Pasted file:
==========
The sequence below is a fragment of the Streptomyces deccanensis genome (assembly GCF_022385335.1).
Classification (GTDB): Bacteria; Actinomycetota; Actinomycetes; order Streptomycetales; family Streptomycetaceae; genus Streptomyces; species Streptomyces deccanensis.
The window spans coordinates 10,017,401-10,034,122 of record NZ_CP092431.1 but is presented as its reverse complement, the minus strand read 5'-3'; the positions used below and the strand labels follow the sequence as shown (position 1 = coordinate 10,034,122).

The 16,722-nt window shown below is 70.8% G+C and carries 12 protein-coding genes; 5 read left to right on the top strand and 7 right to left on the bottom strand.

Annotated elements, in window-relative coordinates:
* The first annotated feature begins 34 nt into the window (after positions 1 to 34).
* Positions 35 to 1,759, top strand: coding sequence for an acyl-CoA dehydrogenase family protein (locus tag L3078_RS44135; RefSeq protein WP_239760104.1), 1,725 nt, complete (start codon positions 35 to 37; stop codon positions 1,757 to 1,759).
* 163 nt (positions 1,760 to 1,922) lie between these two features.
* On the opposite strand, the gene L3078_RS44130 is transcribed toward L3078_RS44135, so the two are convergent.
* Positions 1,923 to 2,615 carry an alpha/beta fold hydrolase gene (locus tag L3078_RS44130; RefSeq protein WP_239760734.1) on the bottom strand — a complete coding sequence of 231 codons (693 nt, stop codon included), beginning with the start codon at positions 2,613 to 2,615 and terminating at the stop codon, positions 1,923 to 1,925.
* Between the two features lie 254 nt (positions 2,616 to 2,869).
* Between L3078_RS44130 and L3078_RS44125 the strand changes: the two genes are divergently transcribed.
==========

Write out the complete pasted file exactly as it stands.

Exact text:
The sequence below is a fragment of the Streptomyces deccanensis genome (assembly GCF_022385335.1).
Classification (GTDB): Bacteria; Actinomycetota; Actinomycetes; order Streptomycetales; family Streptomycetaceae; genus Streptomyces; species Streptomyces deccanensis.
The window spans coordinates 10,017,401-10,034,122 of record NZ_CP092431.1 but is presented as its reverse complement, the minus strand read 5'-3'; the positions used below and the strand labels follow the sequence as shown (position 1 = coordinate 10,034,122).

The 16,722-nt window shown below is 70.8% G+C and carries 12 protein-coding genes; 5 read left to right on the top strand and 7 right to left on the bottom strand.

Annotated elements, in window-relative coordinates:
* The first annotated feature begins 34 nt into the window (after positions 1 to 34).
* Positions 35 to 1,759, top strand: coding sequence for an acyl-CoA dehydrogenase family protein (locus tag L3078_RS44135; RefSeq protein WP_239760104.1), 1,725 nt, complete (start codon positions 35 to 37; stop codon positions 1,757 to 1,759).
* 163 nt (positions 1,760 to 1,922) lie between these two features.
* On the opposite strand, the gene L3078_RS44130 is transcribed toward L3078_RS44135, so the two are convergent.
* Positions 1,923 to 2,615 carry an alpha/beta fold hydrolase gene (locus tag L3078_RS44130; RefSeq protein WP_239760734.1) on the bottom strand — a complete coding sequence of 231 codons (693 nt, stop codon included), beginning with the start codon at positions 2,613 to 2,615 and terminating at the stop codon, positions 1,923 to 1,925.
* Between the two features lie 254 nt (positions 2,616 to 2,869).
* Between L3078_RS44130 and L3078_RS44125 the strand changes: the two genes are divergently transcribed.